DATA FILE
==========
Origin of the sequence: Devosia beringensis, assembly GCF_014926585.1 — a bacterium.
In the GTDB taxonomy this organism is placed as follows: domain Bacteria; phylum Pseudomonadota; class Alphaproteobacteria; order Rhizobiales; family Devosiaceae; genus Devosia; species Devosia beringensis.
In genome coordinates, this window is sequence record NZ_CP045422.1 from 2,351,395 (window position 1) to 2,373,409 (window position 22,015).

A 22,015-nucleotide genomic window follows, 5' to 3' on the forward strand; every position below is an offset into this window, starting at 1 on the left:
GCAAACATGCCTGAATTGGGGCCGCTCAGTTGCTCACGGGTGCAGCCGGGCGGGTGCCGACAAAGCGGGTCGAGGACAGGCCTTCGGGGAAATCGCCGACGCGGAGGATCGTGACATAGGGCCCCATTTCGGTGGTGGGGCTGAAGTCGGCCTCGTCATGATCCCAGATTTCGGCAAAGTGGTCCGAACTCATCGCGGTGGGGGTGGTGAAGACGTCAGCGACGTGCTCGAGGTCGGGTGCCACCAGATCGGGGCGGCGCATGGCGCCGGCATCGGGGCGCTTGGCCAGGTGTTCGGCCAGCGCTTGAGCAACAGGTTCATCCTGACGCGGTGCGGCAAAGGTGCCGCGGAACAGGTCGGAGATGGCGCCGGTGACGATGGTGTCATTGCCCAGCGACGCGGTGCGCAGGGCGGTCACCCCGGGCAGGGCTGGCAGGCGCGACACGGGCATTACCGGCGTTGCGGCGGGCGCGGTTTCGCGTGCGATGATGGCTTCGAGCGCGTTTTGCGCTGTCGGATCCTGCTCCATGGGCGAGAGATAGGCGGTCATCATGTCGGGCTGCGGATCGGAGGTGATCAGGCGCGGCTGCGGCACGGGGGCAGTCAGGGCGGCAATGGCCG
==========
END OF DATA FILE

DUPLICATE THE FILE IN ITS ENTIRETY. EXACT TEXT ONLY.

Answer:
Origin of the sequence: Devosia beringensis, assembly GCF_014926585.1 — a bacterium.
In the GTDB taxonomy this organism is placed as follows: domain Bacteria; phylum Pseudomonadota; class Alphaproteobacteria; order Rhizobiales; family Devosiaceae; genus Devosia; species Devosia beringensis.
In genome coordinates, this window is sequence record NZ_CP045422.1 from 2,351,395 (window position 1) to 2,373,409 (window position 22,015).

A 22,015-nucleotide genomic window follows, 5' to 3' on the forward strand; every position below is an offset into this window, starting at 1 on the left:
GCAAACATGCCTGAATTGGGGCCGCTCAGTTGCTCACGGGTGCAGCCGGGCGGGTGCCGACAAAGCGGGTCGAGGACAGGCCTTCGGGGAAATCGCCGACGCGGAGGATCGTGACATAGGGCCCCATTTCGGTGGTGGGGCTGAAGTCGGCCTCGTCATGATCCCAGATTTCGGCAAAGTGGTCCGAACTCATCGCGGTGGGGGTGGTGAAGACGTCAGCGACGTGCTCGAGGTCGGGTGCCACCAGATCGGGGCGGCGCATGGCGCCGGCATCGGGGCGCTTGGCCAGGTGTTCGGCCAGCGCTTGAGCAACAGGTTCATCCTGACGCGGTGCGGCAAAGGTGCCGCGGAACAGGTCGGAGATGGCGCCGGTGACGATGGTGTCATTGCCCAGCGACGCGGTGCGCAGGGCGGTCACCCCGGGCAGGGCTGGCAGGCGCGACACGGGCATTACCGGCGTTGCGGCGGGCGCGGTTTCGCGTGCGATGATGGCTTCGAGCGCGTTTTGCGCTGTCGGATCCTGCTCCATGGGCGAGAGATAGGCGGTCATCATGTCGGGCTGCGGATCGGAGGTGATCAGGCGCGGCTGCGGCACGGGGGCAGTCAGGGCGGCAATGGCCG